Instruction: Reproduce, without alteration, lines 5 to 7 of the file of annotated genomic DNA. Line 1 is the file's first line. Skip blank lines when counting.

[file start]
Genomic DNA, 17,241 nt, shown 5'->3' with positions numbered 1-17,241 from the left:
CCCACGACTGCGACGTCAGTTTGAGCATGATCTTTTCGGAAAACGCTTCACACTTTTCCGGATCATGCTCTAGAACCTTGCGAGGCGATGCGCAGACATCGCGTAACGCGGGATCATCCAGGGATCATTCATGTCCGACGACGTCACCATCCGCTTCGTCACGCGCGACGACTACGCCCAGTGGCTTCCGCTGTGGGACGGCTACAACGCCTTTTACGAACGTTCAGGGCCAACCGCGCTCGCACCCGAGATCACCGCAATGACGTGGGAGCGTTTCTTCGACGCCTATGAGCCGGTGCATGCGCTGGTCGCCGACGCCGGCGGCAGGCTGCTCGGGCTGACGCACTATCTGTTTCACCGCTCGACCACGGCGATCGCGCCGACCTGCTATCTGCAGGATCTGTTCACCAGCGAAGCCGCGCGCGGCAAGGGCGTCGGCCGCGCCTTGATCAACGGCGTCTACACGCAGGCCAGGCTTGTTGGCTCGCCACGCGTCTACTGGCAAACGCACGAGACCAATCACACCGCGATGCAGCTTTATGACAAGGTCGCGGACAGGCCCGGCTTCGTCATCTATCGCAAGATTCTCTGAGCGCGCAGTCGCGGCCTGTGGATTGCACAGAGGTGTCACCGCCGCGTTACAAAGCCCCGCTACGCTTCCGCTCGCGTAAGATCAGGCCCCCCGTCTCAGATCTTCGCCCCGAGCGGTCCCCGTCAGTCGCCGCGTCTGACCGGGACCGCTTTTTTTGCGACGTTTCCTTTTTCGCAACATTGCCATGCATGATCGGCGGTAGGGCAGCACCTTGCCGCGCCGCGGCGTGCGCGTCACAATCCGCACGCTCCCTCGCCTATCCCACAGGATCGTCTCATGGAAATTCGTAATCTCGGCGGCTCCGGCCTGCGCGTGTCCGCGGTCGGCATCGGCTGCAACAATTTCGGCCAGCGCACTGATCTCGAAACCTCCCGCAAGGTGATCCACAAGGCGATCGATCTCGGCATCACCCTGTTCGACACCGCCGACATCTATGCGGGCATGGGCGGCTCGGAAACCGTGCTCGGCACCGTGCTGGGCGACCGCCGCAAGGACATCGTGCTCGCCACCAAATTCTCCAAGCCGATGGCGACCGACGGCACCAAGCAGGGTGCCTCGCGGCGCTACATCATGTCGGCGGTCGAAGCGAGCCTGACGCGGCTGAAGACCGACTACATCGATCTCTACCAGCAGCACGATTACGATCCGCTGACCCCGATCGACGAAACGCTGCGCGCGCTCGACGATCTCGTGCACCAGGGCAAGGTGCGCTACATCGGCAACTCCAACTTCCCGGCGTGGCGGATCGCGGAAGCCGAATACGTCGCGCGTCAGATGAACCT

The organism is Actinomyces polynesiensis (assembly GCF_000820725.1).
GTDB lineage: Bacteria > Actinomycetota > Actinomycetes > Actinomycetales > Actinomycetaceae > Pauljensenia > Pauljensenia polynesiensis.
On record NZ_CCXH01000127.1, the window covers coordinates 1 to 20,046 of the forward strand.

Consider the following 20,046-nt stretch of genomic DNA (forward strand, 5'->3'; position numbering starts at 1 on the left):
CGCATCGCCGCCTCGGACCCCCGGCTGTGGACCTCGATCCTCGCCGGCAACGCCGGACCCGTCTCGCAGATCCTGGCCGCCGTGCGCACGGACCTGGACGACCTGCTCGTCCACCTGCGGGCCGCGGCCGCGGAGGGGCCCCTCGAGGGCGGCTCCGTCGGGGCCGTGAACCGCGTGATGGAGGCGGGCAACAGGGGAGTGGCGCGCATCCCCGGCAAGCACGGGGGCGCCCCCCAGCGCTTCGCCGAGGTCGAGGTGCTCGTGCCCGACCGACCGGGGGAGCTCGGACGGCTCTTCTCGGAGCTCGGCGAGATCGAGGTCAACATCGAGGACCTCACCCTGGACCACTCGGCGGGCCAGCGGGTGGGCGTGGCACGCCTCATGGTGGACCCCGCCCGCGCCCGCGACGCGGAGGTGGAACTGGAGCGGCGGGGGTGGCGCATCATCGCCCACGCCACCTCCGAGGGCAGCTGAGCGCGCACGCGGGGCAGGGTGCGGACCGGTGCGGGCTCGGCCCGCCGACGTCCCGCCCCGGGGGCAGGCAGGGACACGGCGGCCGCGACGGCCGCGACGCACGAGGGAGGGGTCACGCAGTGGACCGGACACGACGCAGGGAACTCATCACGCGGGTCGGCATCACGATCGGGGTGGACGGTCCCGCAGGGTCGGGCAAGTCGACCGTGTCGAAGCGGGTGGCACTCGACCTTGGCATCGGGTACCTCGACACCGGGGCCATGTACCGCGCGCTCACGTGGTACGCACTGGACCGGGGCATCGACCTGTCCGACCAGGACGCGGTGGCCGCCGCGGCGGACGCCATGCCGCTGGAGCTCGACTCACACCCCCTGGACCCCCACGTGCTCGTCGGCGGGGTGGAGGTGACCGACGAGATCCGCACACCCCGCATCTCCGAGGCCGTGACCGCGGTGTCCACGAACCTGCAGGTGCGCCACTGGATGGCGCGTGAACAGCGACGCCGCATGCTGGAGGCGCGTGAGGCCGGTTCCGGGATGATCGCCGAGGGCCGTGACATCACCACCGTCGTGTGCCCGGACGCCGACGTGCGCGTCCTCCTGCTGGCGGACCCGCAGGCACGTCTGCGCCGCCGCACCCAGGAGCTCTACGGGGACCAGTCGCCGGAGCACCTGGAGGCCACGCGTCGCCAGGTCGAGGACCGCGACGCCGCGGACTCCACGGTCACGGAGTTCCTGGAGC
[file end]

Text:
On record NZ_CCXH01000127.1, the window covers coordinates 1 to 20,046 of the forward strand.

Consider the following 20,046-nt stretch of genomic DNA (forward strand, 5'->3'; position numbering starts at 1 on the left):
CGCATCGCCGCCTCGGACCCCCGGCTGTGGACCTCGATCCTCGCCGGCAACGCCGGACCCGTCTCGCAGATCCTGGCCGCCGTGCGCACGGACCTGGACGACCTGCTCGTCCACCTGCGGGCCGCGGCCGCGGAGGGGCCCCTCGAGGGCGGCTCCGTCGGGGCCGTGAACCGCGTGATGGAGGCGGGCAACAGGGGAGTGGCGCGCATCCCCGGCAAGCACGGGGGCGCCCCCCAGCGCTTCGCCGAGGTCGAGGTGCTCGTGCCCGACCGACCGGGGGAGCTCGGACGGCTCTTCTCGGAGCTCGGCGAGATCGAGGTCAACATCGAGGACCTCACCCTGGACCACTCGGCGGGCCAGCGGGTGGGCGTGGCACGCCTCATGGTGGACCCCGCCCGCGCCCGCGACGCGGAGGTGGAACTGGAGCGGCGGGGGTGGCGCATCATCGCCCACGCCACCTCCGAGGGCAGCTGAGCGCGCACGCGGGGCAGGGTGCGGACCGGTGCGGGCTCGGCCCGCCGACGTCCCGCCCCGGGGGCAGGCAGGGACACGGCGGCCGCGACGGCCGCGACGCACGAGGGAGGGGTCACGCAGTGGACCGGACACGACGCAGGGAACTCATCACGCGGGTCGGCATCACGATCGGGGTGGACGGTCCCGCAGGGTCGGGCAAGTCGACCGTGTCGAAGCGGGTGGCACTCGACCTTGGCATCGGGTACCTCGACACCGGGGCCATGTACCGCGCGCTCACGTGGTACGCACTGGACCGGGGCATCGACCTGTCCGACCAGGACGCGGTGGCCGCCGCGGCGGACGCCATGCCGCTGGAGCTCGACTCACACCCCCTGGACCCCCACGTGCTCGTCGGCGGGGTGGAGGTGACCGACGAGATCCGCACACCCCGCATCTCCGAGGCCGTGACCGCGGTGTCCACGAACCTGCAGGTGCGCCACTGGATGGCGCGTGAACAGCGACGCCGCATGCTGGAGGCGCGTGAGGCCGGTTCCGGGATGATCGCCGAGGGCCGTGACATCACCACCGTCGTGTGCCCGGACGCCGACGTGCGCGTCCTCCTGCTGGCGGACCCGCAGGCACGTCTGCGCCGCCGCACCCAGGAGCTCTACGGGGACCAGTCGCCGGAGCACCTGGAGGCCACGCGTCGCCAGGTCGAGGACCGCGACGCCGCGGACTCCACGGTCACGGAGTTCCTGGAGC